Television in the Home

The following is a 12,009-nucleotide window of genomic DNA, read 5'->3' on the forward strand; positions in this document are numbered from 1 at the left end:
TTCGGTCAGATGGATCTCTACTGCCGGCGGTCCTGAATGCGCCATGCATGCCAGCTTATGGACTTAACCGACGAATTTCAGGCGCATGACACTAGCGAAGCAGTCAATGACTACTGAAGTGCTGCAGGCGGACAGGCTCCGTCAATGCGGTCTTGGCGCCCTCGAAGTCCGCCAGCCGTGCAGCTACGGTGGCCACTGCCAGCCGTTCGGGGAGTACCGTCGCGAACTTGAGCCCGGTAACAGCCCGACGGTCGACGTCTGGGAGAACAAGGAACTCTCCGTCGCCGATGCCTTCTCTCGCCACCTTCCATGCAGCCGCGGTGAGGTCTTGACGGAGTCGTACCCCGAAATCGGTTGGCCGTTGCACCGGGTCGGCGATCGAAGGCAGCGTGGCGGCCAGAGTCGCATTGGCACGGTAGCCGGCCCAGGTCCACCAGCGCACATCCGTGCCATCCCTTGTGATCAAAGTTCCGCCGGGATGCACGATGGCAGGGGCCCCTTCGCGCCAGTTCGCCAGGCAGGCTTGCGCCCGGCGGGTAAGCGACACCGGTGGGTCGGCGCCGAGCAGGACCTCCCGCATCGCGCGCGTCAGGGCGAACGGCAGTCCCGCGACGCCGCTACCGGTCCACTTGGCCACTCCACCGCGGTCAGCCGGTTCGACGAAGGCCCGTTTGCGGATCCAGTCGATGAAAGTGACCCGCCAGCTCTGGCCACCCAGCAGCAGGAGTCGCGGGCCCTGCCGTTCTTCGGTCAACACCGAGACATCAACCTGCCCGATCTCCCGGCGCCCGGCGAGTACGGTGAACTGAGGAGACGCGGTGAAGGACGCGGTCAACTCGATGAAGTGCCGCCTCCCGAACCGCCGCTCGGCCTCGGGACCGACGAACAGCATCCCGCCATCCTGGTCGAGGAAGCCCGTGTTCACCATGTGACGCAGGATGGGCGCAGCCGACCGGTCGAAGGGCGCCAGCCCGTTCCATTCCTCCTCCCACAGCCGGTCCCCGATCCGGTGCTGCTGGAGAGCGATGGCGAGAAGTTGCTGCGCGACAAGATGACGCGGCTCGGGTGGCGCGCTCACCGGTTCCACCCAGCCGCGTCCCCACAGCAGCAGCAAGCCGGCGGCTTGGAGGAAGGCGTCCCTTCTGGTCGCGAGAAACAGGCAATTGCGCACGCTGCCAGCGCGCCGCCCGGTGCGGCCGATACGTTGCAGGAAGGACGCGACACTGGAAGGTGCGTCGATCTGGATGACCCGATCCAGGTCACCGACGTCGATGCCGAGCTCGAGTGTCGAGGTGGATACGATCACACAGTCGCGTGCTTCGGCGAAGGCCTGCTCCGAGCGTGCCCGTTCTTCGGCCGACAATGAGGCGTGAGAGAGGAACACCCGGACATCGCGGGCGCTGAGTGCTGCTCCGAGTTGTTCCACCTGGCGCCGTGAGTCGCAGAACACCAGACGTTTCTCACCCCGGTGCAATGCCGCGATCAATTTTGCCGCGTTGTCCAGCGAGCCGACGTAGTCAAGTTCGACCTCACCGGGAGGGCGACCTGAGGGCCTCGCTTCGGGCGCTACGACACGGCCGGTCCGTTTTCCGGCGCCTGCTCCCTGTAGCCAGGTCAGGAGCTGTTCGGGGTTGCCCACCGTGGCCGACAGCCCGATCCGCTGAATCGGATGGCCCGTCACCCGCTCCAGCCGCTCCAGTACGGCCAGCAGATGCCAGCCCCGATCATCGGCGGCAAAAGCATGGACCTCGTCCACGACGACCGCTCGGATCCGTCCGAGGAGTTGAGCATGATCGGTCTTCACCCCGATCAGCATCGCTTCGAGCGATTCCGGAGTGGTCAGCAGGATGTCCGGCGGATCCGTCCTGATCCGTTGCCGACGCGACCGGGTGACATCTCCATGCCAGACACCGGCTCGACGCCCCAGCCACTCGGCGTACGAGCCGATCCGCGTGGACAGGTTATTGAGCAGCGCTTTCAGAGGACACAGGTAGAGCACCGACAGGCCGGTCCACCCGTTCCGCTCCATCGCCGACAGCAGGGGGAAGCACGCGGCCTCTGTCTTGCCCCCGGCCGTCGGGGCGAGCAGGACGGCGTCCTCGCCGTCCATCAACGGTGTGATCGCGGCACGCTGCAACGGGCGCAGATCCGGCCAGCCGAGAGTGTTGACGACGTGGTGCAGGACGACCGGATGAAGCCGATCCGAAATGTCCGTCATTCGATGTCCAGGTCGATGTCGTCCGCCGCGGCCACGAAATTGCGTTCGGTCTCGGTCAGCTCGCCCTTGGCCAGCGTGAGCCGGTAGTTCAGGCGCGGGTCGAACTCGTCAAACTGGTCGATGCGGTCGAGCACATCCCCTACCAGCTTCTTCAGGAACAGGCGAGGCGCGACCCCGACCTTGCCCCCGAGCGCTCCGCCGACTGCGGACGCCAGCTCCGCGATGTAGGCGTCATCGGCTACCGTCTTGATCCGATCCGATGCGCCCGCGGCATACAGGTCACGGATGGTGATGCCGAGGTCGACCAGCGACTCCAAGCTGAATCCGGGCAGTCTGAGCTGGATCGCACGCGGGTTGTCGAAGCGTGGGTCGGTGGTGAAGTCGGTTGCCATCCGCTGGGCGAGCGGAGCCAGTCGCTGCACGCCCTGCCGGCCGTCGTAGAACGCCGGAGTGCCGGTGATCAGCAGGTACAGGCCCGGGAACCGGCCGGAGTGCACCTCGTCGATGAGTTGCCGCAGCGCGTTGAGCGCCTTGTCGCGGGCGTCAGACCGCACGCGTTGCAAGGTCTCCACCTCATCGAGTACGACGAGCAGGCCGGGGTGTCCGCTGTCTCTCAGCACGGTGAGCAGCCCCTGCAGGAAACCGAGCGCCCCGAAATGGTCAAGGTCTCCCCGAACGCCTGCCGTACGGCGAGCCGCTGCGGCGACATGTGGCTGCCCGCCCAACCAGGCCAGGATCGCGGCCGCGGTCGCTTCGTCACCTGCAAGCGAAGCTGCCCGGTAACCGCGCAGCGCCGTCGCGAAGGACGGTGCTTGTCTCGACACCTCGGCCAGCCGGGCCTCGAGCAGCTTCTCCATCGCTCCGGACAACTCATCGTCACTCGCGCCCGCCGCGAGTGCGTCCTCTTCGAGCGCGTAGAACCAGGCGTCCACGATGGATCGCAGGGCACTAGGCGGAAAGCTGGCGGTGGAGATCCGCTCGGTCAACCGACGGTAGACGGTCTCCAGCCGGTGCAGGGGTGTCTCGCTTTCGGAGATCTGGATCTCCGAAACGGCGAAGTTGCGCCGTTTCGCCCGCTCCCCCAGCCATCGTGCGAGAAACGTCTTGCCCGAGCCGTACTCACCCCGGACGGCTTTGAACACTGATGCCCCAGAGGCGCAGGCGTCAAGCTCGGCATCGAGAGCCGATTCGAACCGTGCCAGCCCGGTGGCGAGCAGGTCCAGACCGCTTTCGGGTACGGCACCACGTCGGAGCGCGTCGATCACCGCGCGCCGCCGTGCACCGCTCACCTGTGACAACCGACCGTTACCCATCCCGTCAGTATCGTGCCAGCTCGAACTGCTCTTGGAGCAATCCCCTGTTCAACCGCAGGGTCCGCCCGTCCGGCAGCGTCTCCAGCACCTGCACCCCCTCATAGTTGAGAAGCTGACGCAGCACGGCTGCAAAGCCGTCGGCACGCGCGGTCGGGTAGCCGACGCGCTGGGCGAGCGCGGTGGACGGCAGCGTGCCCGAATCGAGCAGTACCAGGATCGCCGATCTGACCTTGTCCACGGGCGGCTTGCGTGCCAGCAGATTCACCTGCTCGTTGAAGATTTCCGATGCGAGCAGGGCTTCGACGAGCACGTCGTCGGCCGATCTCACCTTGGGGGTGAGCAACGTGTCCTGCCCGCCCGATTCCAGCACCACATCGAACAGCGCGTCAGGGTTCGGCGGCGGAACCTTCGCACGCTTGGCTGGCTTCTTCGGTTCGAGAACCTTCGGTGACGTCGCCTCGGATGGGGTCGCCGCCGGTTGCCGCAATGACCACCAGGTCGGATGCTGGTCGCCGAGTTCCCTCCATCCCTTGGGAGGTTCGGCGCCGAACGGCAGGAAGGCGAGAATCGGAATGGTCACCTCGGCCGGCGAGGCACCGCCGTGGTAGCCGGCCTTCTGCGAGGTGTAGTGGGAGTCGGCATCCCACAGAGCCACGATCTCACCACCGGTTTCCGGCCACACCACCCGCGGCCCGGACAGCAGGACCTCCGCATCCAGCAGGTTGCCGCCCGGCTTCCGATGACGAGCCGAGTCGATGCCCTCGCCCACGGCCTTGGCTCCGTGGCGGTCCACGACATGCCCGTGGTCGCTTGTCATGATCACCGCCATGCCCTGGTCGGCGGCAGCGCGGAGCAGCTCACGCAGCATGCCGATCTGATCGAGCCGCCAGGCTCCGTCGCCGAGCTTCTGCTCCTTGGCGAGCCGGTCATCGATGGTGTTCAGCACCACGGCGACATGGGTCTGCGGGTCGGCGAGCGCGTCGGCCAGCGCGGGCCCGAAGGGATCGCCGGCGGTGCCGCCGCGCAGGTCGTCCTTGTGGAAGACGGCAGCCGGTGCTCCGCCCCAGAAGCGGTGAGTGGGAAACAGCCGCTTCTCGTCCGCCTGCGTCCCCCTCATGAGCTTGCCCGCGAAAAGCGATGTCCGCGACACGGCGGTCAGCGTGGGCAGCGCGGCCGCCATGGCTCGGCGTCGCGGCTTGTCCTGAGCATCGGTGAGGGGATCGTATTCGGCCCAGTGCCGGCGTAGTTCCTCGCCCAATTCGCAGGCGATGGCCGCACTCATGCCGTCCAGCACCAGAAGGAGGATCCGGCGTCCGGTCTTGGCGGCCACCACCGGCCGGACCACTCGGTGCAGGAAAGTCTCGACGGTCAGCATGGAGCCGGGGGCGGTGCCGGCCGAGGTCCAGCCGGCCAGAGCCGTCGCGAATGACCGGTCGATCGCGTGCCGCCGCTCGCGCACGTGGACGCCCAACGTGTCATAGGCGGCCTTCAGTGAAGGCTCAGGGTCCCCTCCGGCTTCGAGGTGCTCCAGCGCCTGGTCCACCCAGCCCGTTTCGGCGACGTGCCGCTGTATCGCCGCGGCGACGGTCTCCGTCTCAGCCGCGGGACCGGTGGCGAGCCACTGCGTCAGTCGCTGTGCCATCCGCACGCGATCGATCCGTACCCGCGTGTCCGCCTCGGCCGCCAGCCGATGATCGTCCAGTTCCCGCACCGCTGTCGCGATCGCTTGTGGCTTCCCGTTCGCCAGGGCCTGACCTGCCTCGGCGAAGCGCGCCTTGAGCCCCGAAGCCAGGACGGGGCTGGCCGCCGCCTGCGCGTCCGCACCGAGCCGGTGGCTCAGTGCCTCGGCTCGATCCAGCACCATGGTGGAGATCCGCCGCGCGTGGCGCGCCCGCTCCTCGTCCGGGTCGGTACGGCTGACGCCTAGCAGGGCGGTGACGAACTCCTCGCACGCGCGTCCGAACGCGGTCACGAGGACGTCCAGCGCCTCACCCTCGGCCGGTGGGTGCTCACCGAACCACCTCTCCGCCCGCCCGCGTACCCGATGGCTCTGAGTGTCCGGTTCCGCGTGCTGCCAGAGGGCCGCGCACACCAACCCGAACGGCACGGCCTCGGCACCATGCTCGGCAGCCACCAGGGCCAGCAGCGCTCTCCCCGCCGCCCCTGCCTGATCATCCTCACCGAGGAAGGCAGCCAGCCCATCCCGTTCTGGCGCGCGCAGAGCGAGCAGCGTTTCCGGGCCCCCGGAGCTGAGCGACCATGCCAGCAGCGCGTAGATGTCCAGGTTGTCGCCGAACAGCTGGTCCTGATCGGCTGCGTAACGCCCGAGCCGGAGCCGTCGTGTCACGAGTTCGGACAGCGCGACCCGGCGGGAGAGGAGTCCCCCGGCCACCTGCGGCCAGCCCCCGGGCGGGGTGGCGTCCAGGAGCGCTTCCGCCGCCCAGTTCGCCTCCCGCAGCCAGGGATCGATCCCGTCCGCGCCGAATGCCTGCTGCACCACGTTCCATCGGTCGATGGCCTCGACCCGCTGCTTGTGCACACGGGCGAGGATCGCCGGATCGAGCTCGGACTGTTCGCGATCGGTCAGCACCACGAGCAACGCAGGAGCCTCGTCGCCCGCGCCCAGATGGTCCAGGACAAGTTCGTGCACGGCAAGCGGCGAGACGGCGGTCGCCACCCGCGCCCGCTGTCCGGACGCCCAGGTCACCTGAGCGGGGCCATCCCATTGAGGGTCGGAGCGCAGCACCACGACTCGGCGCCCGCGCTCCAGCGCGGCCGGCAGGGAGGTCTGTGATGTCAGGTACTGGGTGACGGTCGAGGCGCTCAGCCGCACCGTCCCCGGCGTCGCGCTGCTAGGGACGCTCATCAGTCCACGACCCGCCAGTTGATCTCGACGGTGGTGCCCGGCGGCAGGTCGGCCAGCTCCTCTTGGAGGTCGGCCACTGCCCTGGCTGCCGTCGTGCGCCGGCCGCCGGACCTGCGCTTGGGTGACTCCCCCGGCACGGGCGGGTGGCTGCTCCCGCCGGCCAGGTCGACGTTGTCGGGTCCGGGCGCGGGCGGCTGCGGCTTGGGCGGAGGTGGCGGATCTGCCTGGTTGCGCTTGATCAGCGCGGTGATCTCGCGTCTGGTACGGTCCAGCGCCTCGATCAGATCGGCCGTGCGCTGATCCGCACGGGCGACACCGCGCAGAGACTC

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    ON the occasion of the opening of the Radio Exhibition, referred to on p. 410 of this issue, on August 26, an opportunity was provided by Messrs. Baird Television, Ltd., of witnessing the reception of the television programme broadcast from the B.B.C. station at Alexandra Palace. The demonstration was given on a standard Baird Televisor receiving set installed in the company's offices in Haymarket, under conditions which approximated to reception in the home. The receiving set was contained in a cabinet similar to the ordinary radio-gramophone, the picture on the screen of the’ cathode ray tube being viewed in a mirror in the raised lid of the cabinet. This picture was of such dimensions and height that it was comfortably visible by the viewer seated on a settee at a distance of about ten feet. The transmissions from the Alexandra Palace are, of course, only experimental; but the direct-vision pictures provided, including half or three-quarter length views of single persons, such as the announcer and a singer, were very satisfactory. The bulk of the programme, however, comprised the transmission of sound films, and while these were good on the whole, they emphasized the somewhat limited field of the vision picture by a loss of detail when this picture covered a large area or a crowd of persons. As an indication of the present-day possibilities of practical radio-television, however, this demonstration was most successful.

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